Rabbit anti-hOAT1, hOAT3, hOCT1, and hOCT2 antibodies were raised against synthetic peptides corresponding to 12 to 16 amino acids of each transporter. The amino acid sequences of the synthetic peptides are summarized in Table 2. Mouse anti-Na+/K+-ATPase monoclonal antibody was purchased from Upstate Biotechnology (Lake Placid, NY).
Western Blot Analyses
Crude plasma membranes were prepared from renal specimens as described previously with some modifications (34). Western blot analyses were also carried out as described previously (35). Briefly, each crude membrane fraction was solubilized in loading buffer (2% sodium dodecyl sulfate, 125 mM Tris-HCl, 20% glycerol). The samples were separated by polyacrylamide gel electrophoresis on 7.5% polyacrylamide gels (Bio-Rad Laboratories, Hercules, CA) and transferred onto polyvinylidene difluoride membranes (Immobilon; Millipore, Bedford, MA). The blots were blocked with 5% nonfat dry milk in Tris-buffered saline (TBS; 20 mM Tris, 137 mM NaCl, pH 7.5) containing 0.3% Tween 20 (TBS-T) for 3 h at 25°C and then incubated with anti-hOAT1, hOAT3, hOCT1, hOCT2 (1:500 dilution) or Na+/K+-ATPase antibody (1:10,000) for 16 h at 4°C. The bound antibody was detected on x-ray film by enhanced chemiluminescence with horseradish peroxidase-conjugated anti-rabbit or anti-mouse IgG antibody and cyclic diacylhydrazides (Amersham Pharmacia Biotech, Uppsala, Sweden).
The tissue adjacent to the specimens used for the study were fixed with 10% buffered formalin and processed for light microscopy. Light microscopic study of the tissues revealed that histology of the glomeruli and interstitium adjacent to the samples used for this study was almost normal with a minimal abnormality of glomeruli and some tubules (data not shown).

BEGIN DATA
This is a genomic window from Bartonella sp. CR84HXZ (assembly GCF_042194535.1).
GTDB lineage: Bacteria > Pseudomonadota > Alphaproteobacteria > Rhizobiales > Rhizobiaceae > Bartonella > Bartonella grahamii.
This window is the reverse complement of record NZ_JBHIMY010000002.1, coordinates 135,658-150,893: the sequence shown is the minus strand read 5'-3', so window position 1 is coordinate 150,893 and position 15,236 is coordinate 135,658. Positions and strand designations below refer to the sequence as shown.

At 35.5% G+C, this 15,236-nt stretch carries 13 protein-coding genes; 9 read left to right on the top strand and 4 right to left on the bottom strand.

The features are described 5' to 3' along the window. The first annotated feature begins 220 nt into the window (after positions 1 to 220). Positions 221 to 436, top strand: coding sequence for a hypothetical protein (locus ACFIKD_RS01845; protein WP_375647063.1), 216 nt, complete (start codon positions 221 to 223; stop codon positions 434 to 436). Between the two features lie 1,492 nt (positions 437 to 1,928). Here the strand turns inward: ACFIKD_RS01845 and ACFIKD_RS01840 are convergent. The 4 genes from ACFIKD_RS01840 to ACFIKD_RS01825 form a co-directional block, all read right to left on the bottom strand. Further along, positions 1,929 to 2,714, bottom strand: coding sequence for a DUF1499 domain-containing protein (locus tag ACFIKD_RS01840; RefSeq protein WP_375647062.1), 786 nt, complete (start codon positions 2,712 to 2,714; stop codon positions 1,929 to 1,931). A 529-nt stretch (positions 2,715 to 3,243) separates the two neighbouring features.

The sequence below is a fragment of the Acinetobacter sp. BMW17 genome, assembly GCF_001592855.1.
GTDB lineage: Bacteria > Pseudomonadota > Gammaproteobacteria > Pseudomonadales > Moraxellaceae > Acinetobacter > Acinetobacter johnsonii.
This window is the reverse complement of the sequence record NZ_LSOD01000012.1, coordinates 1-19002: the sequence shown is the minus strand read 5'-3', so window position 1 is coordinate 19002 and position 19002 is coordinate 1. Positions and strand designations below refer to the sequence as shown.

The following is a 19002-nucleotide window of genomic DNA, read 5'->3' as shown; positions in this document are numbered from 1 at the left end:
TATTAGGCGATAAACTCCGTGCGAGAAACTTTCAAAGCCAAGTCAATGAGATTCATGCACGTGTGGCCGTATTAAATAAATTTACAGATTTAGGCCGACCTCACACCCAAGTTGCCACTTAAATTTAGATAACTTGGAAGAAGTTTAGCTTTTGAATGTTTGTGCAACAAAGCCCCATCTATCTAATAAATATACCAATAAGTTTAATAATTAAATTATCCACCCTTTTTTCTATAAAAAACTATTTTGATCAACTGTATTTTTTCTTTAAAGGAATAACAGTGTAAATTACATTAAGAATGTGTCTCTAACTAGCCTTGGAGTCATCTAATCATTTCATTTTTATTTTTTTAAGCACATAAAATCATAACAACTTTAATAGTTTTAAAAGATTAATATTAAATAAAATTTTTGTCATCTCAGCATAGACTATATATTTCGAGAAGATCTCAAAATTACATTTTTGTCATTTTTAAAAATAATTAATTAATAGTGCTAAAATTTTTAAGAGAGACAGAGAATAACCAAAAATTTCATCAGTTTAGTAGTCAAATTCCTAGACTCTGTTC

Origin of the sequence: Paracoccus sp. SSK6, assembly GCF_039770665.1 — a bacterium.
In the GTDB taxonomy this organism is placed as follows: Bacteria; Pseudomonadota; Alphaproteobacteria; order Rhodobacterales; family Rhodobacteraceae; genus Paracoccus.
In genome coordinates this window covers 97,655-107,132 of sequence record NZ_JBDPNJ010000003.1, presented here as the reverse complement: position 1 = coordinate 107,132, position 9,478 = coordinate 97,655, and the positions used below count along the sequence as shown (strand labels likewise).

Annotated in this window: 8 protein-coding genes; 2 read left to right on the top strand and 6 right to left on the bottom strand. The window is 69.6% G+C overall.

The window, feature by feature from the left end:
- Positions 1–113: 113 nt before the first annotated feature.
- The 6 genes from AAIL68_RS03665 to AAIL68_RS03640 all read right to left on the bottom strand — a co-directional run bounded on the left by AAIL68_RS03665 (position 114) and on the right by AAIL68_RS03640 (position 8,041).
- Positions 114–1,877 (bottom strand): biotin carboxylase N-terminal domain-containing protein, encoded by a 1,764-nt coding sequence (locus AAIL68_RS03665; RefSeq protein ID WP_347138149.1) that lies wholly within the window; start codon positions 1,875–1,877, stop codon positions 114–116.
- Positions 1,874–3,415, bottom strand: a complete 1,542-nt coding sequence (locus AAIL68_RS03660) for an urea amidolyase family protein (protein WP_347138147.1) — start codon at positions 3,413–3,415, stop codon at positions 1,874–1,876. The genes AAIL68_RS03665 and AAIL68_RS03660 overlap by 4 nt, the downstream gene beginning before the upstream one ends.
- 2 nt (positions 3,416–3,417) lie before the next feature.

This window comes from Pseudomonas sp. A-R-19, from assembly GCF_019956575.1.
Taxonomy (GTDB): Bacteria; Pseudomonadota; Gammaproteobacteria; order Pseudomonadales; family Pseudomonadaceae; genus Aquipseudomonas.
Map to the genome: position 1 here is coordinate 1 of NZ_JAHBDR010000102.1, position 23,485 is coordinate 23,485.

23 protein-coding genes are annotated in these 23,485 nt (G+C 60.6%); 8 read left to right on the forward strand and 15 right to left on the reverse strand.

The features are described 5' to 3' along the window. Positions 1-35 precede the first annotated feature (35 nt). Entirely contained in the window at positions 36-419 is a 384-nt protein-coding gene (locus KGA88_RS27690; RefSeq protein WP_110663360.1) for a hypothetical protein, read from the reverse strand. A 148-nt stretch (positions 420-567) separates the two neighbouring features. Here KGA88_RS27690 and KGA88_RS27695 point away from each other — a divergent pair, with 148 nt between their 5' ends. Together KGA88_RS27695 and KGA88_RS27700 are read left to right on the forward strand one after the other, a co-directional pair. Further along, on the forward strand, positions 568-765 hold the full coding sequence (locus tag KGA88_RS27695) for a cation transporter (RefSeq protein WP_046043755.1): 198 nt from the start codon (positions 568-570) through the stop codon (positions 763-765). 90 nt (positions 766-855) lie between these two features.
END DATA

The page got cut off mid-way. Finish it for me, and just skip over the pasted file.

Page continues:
For immunofluorescence histochemistry, specimens were fixed with 4% paraformaldehyde in phosphate-buffered saline at 4°C for 30 min. Fixed tissues were embedded in O.C.T. compound (Sakura Finetechnical, Tokyo, Japan) and rapidly frozen in liquid nitrogen. Sections (4-μm-thick) were cut and covered with 5% bovine serum albumin for 1 h. The covered sections were incubated with anti-hOAT1, hOAT3, or hOCT2 serum (1:100 dilution) for 1 h and then incubated with Cy3-labeled donkey anti-rabbit IgG (CALTAG Laboratory, San Francisco, CA), 1 μg/ml 4′,6-diamidino-2-phenylindole (DAPI; Roche Diagnostic GmbH), and 5 units/ml Allexa 488-phalloidin (Molecular Probe, Eugen, OR) for 1 h. These sections were examined with BX-50-FLA fluorescence microscope (Olympus, Tokyo, Japan) at ×100 magnification. Images were captured with a DP-50 CCD camera (Olympus) using Studio Lite software (Olympus). As controls, specific rabbit antibodies were replaced with preimmune rabbit antibodies, and positive staining could not be detected (data not shown). To confirm the specificity of the antibodies, each antibody was absorbed with an excess amount of peptide used as immunogen and processed similarly. Specimens were also examined with a Zeiss LSM 410 confocal laser microscope (Carl Zeiss, Oberkochen, Germany) for more detailed analysis (×400).